Huawei’s global woes may impact India telecom business

Huawei India
Photo by Klingsup

Problems for Huawei are set to escalate in India as its two main telecom operator partners – Bharti Airtel and Vodafone Idea – have reportedly given signals that they may opt for other vendors if the supply chain issues associated with the Chinese telecom gear vendor are not resolved in the coming months.

According to local reports, Bharti Airtel chief technology officer Randeep Sekhon indicated that the country’s second-largest telecom operator is closely monitoring the situation. “…to be fair, there are enough suppliers in the world, and new suppliers are coming in. India should be fine with it,” Sekhon was quoted as saying.

Bharti Airtel has already reduced dependency on Huawei, having given a new contract to Ericsson for 4G network in Rajasthan last year. Huawei, which was providing 4G technology to Airtel in Rajasthan, now serves the telco in just three circles.

Vodafone Idea, on the other hand, works with Huawei for 4G network in seven telecom circles. 

The ailing telecom operator hasn’t given any official indication to reduce dependency on Huawei’s technology. However, it is said to be closely monitoring the situation. It may come up with a ‘plan B’ in case of any disruption to Huawei’s supplies to India, as per media reports. 

The fresh concerns came after Taiwanese Semiconductor Manufacturing Co (TSMC) reportedly stopped taking new orders from Huawei to comply with new United States export controls. The move is expected to impact Huawei’s manufacturing and supply of telecom equipment globally.

Additionally, the US government also added Huawei’s India subsidiary along with other foreign subsidiaries in its export control entity list to bar the company to American technology.

The Cellular Operators Association of India (COAI), which represents Airtel, Vodafone Idea and Reliance Jio downplayed the concerns and said that any immediate impact on Indian network is unlikely since telcos and vendors typically plan inventory for six-to-nine months in advance.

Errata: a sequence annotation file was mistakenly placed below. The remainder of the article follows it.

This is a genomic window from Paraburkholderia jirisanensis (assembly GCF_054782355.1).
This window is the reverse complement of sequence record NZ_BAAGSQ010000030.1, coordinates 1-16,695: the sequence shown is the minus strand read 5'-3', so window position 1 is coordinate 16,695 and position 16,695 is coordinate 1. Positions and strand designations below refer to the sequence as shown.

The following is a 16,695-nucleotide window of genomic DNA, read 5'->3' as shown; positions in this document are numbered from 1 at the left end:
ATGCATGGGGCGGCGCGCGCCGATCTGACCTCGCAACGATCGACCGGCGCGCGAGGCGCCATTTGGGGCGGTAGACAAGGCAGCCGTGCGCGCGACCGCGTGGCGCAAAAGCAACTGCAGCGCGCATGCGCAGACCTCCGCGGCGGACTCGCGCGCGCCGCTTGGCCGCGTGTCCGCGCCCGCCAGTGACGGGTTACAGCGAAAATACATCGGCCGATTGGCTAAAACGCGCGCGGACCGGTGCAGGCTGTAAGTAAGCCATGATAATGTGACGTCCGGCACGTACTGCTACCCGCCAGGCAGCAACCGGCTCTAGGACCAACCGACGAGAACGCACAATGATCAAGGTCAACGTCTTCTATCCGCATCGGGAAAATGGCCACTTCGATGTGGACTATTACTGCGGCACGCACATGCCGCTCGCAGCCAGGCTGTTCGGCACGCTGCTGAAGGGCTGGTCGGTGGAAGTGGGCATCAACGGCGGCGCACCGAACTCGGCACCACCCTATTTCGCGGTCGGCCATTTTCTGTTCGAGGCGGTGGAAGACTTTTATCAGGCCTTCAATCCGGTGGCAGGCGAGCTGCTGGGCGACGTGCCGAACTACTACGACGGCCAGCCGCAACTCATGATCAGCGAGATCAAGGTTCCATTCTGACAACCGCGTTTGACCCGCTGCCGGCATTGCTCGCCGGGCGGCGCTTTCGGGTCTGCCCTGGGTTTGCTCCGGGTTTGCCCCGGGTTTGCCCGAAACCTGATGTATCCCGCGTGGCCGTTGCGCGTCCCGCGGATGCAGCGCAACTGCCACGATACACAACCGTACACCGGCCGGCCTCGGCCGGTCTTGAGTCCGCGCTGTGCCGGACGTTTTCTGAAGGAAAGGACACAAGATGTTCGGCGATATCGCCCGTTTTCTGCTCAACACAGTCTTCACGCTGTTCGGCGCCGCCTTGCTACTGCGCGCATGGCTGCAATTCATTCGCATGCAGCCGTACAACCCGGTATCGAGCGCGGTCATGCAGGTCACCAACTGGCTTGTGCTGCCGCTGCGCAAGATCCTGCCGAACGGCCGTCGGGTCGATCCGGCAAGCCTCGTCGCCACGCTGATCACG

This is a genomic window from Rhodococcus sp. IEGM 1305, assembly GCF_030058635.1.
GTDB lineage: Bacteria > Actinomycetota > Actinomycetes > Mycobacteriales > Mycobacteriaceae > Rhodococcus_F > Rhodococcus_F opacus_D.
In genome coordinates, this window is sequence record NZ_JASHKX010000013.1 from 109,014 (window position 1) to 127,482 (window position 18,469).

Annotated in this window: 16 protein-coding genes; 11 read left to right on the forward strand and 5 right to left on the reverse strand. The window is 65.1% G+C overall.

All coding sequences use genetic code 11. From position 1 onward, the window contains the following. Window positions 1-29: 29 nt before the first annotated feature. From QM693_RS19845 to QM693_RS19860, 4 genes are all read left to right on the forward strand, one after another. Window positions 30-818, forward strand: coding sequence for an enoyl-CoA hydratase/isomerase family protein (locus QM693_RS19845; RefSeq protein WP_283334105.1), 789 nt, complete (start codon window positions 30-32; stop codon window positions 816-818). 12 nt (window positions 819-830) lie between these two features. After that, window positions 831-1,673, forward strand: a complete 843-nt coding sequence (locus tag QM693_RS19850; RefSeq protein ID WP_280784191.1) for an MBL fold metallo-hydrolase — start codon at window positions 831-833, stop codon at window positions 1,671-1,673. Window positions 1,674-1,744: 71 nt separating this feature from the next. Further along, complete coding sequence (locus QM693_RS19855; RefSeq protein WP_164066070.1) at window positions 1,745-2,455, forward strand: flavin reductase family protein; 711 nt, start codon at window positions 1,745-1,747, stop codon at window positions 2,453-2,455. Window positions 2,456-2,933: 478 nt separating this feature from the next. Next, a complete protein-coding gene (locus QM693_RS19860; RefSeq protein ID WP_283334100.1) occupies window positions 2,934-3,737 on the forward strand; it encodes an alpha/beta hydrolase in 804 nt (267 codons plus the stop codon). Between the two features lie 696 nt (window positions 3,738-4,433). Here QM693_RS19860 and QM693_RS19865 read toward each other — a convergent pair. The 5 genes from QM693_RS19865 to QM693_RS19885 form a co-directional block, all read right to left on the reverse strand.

Huawei’s Chinese counterpart ZTE also gained new business from Vodafone Idea and provides 4G technology to the telecom operator in five circles. It also works in Bharti Airtel in three telecom circles and state-run telco BSNL at a much bigger scale. 

The Indian government had late last year allowed Huawei and ZTE to participate in the country’s 5G field trials, but hasn’t decided on allowing these vendors to be involved in commercial 5G deployments.

All three private telecom operators submitted applications to conduct 5G field trials with Huawei, Ericsson, Nokia, and ZTE.

“Until now, the Indian government has taken a neutral and level playing approach for Huawei and is not discriminating basis the origin of the company…we must go forward on that basis and leaving the issue at government hands for them to decide,” Rajan Mathews, director-general at COAI was quoted as saying.

Due to the curbs imposed by the US government, Huawei’s smartphone business has also come to a standstill in India. The company sells smartphones under Huawei and Honor brands. Earlier this month, Honor launched its first smartphone, Honor 9X Pro, without Google Mobile Services (GMS) support, which offers popular Google services like Maps, Gmail, and Play Store.

In India, Huawei is aiming to bring 5000 mobile applications to its HMS or Huawei Mobile Services and is working with top developers in India. It has also onboarded 95% of 150 top apps used in India.

Huawei is said to be offering an incentive of up to $20,000 to Indian application developers to integrate their apps with HMS or AppGallery through its $1-billion global fund, which was announced last year.

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